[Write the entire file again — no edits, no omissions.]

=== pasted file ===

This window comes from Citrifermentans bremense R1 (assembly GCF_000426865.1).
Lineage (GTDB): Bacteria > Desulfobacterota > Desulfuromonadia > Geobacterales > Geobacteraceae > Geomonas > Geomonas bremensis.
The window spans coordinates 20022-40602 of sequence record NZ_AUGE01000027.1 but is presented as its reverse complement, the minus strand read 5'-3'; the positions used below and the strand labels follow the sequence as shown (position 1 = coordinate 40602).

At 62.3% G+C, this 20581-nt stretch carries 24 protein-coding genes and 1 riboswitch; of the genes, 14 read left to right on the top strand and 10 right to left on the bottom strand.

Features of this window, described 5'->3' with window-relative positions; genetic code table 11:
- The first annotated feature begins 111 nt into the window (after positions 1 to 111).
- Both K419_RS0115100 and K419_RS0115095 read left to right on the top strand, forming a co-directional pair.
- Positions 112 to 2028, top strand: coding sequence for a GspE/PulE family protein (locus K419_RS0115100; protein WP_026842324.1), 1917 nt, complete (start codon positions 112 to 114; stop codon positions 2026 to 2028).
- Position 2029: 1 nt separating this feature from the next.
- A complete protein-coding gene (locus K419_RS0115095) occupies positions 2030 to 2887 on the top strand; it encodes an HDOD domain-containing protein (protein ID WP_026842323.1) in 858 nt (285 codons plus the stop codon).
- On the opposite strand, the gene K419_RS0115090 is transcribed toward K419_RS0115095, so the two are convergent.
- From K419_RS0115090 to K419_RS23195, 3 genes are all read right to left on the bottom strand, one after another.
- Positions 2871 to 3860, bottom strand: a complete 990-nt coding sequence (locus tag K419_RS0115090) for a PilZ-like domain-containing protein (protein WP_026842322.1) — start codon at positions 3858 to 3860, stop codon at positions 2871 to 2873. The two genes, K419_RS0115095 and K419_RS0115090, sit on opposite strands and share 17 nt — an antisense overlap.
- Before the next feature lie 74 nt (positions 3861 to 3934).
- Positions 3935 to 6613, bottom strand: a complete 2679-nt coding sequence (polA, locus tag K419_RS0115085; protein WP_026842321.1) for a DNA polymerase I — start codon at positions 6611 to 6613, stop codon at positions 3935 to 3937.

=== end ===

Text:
This window comes from Citrifermentans bremense R1 (assembly GCF_000426865.1).
Lineage (GTDB): Bacteria > Desulfobacterota > Desulfuromonadia > Geobacterales > Geobacteraceae > Geomonas > Geomonas bremensis.
The window spans coordinates 20022-40602 of sequence record NZ_AUGE01000027.1 but is presented as its reverse complement, the minus strand read 5'-3'; the positions used below and the strand labels follow the sequence as shown (position 1 = coordinate 40602).

At 62.3% G+C, this 20581-nt stretch carries 24 protein-coding genes and 1 riboswitch; of the genes, 14 read left to right on the top strand and 10 right to left on the bottom strand.

Features of this window, described 5'->3' with window-relative positions; genetic code table 11:
- The first annotated feature begins 111 nt into the window (after positions 1 to 111).
- Both K419_RS0115100 and K419_RS0115095 read left to right on the top strand, forming a co-directional pair.
- Positions 112 to 2028, top strand: coding sequence for a GspE/PulE family protein (locus K419_RS0115100; protein WP_026842324.1), 1917 nt, complete (start codon positions 112 to 114; stop codon positions 2026 to 2028).
- Position 2029: 1 nt separating this feature from the next.
- A complete protein-coding gene (locus K419_RS0115095) occupies positions 2030 to 2887 on the top strand; it encodes an HDOD domain-containing protein (protein ID WP_026842323.1) in 858 nt (285 codons plus the stop codon).
- On the opposite strand, the gene K419_RS0115090 is transcribed toward K419_RS0115095, so the two are convergent.
- From K419_RS0115090 to K419_RS23195, 3 genes are all read right to left on the bottom strand, one after another.
- Positions 2871 to 3860, bottom strand: a complete 990-nt coding sequence (locus tag K419_RS0115090) for a PilZ-like domain-containing protein (protein WP_026842322.1) — start codon at positions 3858 to 3860, stop codon at positions 2871 to 2873. The two genes, K419_RS0115095 and K419_RS0115090, sit on opposite strands and share 17 nt — an antisense overlap.
- Before the next feature lie 74 nt (positions 3861 to 3934).
- Positions 3935 to 6613, bottom strand: a complete 2679-nt coding sequence (polA, locus tag K419_RS0115085; protein WP_026842321.1) for a DNA polymerase I — start codon at positions 6611 to 6613, stop codon at positions 3935 to 3937.